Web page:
For me, the tipping point was when young people began proclaiming that their goal in life was to become a reality star. That point of view began, more or less with “Real World” and expanded with “Survivor” and then mutated into something really ugly with “Real Housewives” and a zillion others.
Everybody could be a star, and then came YouTube, where quite a few of them did.
The word now is that YouTube is trying to sweeten the pot for the formidable bunch of young stars it's created. According to The Wall Street Journal, YouTube is now offering some of its best-known channel hosts bonuses to make sure they keep YouTube as their home base, in the face of competition from Facebook and the yet-to-start site Vessel being planned by former Hulu chief Jason Kilar.
The article says it’s doubtful many YouTube stars would leave altogether—YouTube is just too big and entrenched to give up on--but YouTube wants to make deals that assures their most recent videos stay on its site before migrating to rival services.
Vessel is reportedly telling some YouTube stars that it can make their videos look and perform better because, the WSJ says: Vessel “will provide a nicer neighborhood for their videos than YouTube, where videos may run next to edgy or low-budget fare, according to people who have heard the company’s pitch.”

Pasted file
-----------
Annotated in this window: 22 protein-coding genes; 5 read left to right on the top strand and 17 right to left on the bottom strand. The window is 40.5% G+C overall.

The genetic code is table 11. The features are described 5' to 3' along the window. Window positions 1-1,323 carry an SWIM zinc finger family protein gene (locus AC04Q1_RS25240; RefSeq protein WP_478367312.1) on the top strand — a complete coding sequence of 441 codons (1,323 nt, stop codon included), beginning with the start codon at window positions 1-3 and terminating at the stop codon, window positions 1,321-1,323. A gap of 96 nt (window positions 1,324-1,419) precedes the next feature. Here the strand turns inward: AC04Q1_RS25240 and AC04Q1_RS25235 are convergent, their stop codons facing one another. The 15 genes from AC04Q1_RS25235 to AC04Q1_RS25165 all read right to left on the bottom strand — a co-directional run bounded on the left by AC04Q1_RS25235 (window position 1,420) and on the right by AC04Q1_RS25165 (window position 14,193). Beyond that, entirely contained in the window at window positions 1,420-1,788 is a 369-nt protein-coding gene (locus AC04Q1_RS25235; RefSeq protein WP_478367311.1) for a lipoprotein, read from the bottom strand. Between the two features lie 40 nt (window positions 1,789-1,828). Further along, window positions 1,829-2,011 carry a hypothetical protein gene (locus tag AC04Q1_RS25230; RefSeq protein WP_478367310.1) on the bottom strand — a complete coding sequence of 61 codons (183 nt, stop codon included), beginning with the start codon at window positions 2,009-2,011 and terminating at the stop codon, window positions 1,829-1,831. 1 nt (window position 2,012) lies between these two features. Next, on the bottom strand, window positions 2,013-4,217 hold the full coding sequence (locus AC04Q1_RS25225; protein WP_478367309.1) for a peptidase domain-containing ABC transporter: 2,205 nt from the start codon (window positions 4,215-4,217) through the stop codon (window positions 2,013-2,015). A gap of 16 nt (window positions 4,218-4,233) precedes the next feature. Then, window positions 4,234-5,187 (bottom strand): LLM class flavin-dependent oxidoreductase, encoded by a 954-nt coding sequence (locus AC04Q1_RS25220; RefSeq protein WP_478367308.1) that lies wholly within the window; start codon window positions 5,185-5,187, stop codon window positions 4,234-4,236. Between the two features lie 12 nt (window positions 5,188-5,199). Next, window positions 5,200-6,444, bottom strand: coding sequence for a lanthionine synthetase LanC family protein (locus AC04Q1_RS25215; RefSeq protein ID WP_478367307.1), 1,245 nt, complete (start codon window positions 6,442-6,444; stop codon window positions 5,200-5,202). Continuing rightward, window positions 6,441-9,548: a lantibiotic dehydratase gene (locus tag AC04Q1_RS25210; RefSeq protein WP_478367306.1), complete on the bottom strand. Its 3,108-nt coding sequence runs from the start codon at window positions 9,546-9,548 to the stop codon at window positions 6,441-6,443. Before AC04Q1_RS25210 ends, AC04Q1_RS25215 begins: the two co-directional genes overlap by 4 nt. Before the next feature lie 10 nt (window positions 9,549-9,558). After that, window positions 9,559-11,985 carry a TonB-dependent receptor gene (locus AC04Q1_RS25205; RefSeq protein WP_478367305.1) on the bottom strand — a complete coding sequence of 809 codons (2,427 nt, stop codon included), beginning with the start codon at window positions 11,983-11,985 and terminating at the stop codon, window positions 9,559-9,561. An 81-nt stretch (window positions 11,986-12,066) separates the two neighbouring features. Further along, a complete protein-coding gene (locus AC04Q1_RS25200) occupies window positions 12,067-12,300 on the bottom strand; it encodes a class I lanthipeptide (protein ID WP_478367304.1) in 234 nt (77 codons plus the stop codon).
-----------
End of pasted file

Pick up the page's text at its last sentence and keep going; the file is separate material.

Hidden behind all of the jockeying for online stars is that online/social media stars increasingly live in their own worlds, at this point with only lukewarm interest in testing out big TV and movie deals. It’s as if that locally sensational bar band told the big record label to go take a flying leap. YouTube stars do their own thing. Network stars don’t.
At a conference last week, YouTube star Bethany Mota, who has been a star on “Dancing With the Stars” on network television, admitted that the glam gig was fun but stoked no interest beyond that.
"When you do TV, there are all of these people -- directors, producers -- you have to go to for approval to do things," Mota said, according to a story reported on the “Today” show’s Web site. At Business Insider's annual Ignition conference, she said "Online, I'm my own director, my own producer…I can make it happen without approval from someone else."
And while dancing and a weekly TV series might be fun, "I look at YouTube and what I do online as more powerful than that."
And why not? She has nearly 8 million subscribers. And she makes plenty of money. By one estimate, she makes $40,000 a month from her videos, and she has her own clothing line at Aeropostale. She’s no 19-year-old layabout, and there’s still a lot of upside. Here’s a list (a little suspect, but with some correct pointers) about the richest YouTube peformers and sites, including, of course, the awesome PewDiePie.
However, many millions of dollars it’s off, it does show YouTube has some artist stroking to do. But even more than that, it’s a sure bet that CBS’ Leslie Moonves wouldn’t know more than three or four people on this list. And that’s the future of mass media.